The Liberty Gazette
January 14, 2014Ely Air Lines
By Mike Ely and Linda Street-Ely
Linda: A couple Sundays ago the Elyminator sprang up into a stiff headwind, eager to help a friend begin the journey into the joys of airplane ownership. Dean with his newly minted private pilot certificate had just ended his search for a plane of his own. Though he is building an RV-9, that airplane is at least a couple years away from taking flight So Dean bought a Grumman Cheetah to maintain his flying skills while he custom-builds his new steed. Finding one at an airport near San Antonio he struck a deal with its owner. Since he had learned to fly in a Cessna and was not familiar with the handling differences of a Grumman we flew out to help him bring his prize home.
Mike: When I think of a small 3,000 foot long grass airstrip I think of something like the crop duster strip at Gum Island next to Highway 146 south of Dayton, or the airstrip called Dunham Field near Crosby that has around 20 hangars along its 2,800 feet of turf. Another example is the West Liberty Airport located west of Dayton north of 1960 near the county line. These two privately owned airports are open to the general aviation public. Private runways like the ag-strip are not. So as we flew westbound into the late afternoon sun we expected to find something similar to Dunham, but we were surprised.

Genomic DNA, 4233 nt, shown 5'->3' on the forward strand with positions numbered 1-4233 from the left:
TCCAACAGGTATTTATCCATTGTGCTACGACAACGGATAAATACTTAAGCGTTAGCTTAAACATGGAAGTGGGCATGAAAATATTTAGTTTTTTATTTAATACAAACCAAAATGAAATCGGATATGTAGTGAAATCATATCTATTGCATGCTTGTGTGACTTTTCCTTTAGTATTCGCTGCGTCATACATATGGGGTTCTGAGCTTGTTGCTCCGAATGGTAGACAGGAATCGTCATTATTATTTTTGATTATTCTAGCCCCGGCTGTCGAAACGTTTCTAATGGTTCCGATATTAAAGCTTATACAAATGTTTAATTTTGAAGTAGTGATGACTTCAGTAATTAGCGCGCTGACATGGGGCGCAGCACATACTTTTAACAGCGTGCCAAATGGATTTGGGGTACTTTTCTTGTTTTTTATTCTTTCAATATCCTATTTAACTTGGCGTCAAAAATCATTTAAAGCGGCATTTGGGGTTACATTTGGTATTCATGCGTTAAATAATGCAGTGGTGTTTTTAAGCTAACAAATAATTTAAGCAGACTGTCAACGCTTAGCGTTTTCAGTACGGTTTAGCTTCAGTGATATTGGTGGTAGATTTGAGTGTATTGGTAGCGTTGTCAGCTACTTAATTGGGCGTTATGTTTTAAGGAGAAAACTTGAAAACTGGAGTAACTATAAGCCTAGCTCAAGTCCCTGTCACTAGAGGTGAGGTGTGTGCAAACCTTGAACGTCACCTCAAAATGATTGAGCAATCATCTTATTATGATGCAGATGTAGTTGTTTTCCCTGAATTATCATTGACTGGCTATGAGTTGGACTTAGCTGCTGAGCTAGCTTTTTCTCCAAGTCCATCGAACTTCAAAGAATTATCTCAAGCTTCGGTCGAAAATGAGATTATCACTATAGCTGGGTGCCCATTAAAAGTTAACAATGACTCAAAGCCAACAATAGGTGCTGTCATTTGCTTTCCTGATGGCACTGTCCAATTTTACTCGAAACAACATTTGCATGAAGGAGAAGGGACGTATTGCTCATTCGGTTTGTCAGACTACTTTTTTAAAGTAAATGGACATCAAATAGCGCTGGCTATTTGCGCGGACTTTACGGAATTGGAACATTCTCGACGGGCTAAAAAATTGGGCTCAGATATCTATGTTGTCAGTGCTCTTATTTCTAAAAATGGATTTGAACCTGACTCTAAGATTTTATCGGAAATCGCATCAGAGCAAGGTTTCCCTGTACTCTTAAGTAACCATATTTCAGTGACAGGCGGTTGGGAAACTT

Zuehl Field takes its name from a small ghost town nearby. Its 3,000’ long by 200’ wide grass runway is so close to Randolph Air Force Base that the traffic pattern for Zuehl is restricted to the east side. At first sight I would not have guessed it to be an airport if I hadn’t spied the four-engine Douglas DC-4 sitting next to a hangar at the north end. That was my first clue this place was different. The four engine transport is just one of over 100 airplanes based here. The Zuehl Airport Flying Community Owners Association maintains the 230-acre airport. The runway seems to offer a lot of elbow room compared to most private landing zones that are hemmed in by trees on most sides. The taxiway-street layout lends to the feeling of openness.
Linda: The approach in gusty winds presented some challenges but the landing was uneventful and we found Dean and his wife Marilyn standing out in the brisk wind waiting for our arrival. Dean had already done the walk-around preflight inspection twice before we arrived and a ground run to warm up the engine. Mike completed his own inspection and he and Dean climbed in and started up. I took off in the Elyminator ahead of them. Climbing out I turned east over I-10, Dean and Mike only a mile behind. However since Dean was still learning his new machine Mike took some time to help him settle in and I continued on keeping in radio contact with them. They were not far behind when I landed back at Ellington.
Mike: Soon Dean and Marilyn will say good-bye to long car trips and long airport security lines as they travel the country in their ‘new’ magic carpet.